Justice Delivered: Protecting Liberty and Gideon’s Legacy

Moderator Phyllis Mann, senior program associate at the Sixth Amendment Center, began the conversation on “Gideon’s Legacy” by noting that the promise of Gideon v. Wainwright—that a person would never go to jail without the assistance of counsel—is unfulfilled almost 50 years later. She then asked the panelists to describe how the public defense system relates to the rest of the problems throughout the United States criminal justice system.

According to Norman Reimer, executive director of the National Association of Criminal Defense Lawyers, the right to counsel is both a consequence and a cause of the challenges our justice system faces. A large gap in research, said Reimer, is how nonviolent actions like drug use, unpaid traffic tickets, and homelessness might be reclassified out of the criminal justice system and what effects this would have on public safety.

Jonathan Rapping, president and founder of the non-profit Gideon’s Promise, agreed with Reimer that overcriminalization and a lack of public defense were large issues, but he also added that advocates for reform must tackle a cultural challenge. For Rapping, too many within the criminal justice system have accepted that people who rely on public defenders will receive a very low standard of justice.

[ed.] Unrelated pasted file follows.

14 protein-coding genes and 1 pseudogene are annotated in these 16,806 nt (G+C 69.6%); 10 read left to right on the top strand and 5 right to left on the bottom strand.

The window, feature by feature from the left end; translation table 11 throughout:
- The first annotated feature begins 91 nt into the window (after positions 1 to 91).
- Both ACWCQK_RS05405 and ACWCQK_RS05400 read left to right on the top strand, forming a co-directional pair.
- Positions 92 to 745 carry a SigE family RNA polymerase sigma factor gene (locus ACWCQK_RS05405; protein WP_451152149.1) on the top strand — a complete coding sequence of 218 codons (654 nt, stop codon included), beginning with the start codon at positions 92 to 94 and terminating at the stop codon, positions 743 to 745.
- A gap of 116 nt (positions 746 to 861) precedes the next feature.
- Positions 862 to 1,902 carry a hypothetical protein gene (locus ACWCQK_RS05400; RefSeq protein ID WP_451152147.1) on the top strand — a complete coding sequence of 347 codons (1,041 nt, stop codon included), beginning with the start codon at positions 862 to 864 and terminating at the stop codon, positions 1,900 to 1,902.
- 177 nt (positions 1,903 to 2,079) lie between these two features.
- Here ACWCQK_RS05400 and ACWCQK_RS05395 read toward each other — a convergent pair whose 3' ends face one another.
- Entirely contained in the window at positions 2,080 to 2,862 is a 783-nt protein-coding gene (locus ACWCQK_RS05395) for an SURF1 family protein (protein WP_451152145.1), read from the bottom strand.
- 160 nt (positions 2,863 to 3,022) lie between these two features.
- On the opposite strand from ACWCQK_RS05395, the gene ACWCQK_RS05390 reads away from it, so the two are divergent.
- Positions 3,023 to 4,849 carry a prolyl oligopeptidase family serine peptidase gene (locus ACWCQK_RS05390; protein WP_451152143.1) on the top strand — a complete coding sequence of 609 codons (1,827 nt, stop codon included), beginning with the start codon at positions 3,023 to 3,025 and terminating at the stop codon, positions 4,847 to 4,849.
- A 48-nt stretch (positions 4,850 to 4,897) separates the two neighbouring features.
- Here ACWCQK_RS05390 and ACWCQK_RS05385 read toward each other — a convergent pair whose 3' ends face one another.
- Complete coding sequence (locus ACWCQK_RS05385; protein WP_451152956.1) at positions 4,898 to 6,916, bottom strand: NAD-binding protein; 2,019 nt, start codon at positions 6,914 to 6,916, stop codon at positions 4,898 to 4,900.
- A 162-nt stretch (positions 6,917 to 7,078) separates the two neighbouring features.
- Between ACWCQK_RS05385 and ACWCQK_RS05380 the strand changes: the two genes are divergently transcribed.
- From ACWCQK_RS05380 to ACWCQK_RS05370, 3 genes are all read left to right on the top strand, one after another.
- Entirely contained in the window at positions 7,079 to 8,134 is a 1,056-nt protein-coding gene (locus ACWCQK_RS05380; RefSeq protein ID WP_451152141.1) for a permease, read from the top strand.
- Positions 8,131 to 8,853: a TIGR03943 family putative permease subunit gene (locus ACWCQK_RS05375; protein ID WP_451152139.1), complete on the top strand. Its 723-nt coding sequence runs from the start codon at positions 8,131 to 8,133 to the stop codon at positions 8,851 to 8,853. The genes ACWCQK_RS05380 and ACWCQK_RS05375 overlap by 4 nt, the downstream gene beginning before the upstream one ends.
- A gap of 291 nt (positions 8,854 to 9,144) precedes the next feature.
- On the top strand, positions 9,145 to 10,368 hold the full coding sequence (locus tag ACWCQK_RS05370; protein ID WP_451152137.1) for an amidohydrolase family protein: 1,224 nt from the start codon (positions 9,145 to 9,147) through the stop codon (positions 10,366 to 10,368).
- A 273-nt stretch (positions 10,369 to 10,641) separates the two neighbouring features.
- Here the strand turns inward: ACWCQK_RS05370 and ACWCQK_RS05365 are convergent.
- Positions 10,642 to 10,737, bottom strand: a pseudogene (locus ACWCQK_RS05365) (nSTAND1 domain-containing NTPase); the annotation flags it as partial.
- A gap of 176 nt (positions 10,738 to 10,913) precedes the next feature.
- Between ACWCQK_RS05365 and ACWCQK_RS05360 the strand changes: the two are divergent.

Continuing the discussion on discrepancies in how justice is delivered to the least fortunate, Kim Ball, of the Bureau of Justice Assistance, U.S. Department of Justice, stressed the urgent need to ensure that the criminal justice system delivers on the principle of fairness. As a potential solution to this problem, University of Maryland law professor Doug Colbert identified the opportunity for investment in resources during pretrial.

Doing such work in the pretrial phase is Rick Jones. Jones, executive director of the Neighborhood Defender Service of Harlem, stressed the importance of public defenders being involved before a person is arrested, communicating and collaborating with local law enforcement, and, finally, restoring rights to restored citizens and continuing to connect with them after incarceration.

Overall, the panel pointed towards understanding the public safety effects of reclassifying nonviolent activities out of the criminal justice system, investing further in the pretrial phase, and challenging complicity around how the least fortunate experience the justice system as paths forward to delivering on Gideon’s promise. The Charles Koch Foundation is requesting proposals on this topic as well as others regarding criminal justice and policing reform.

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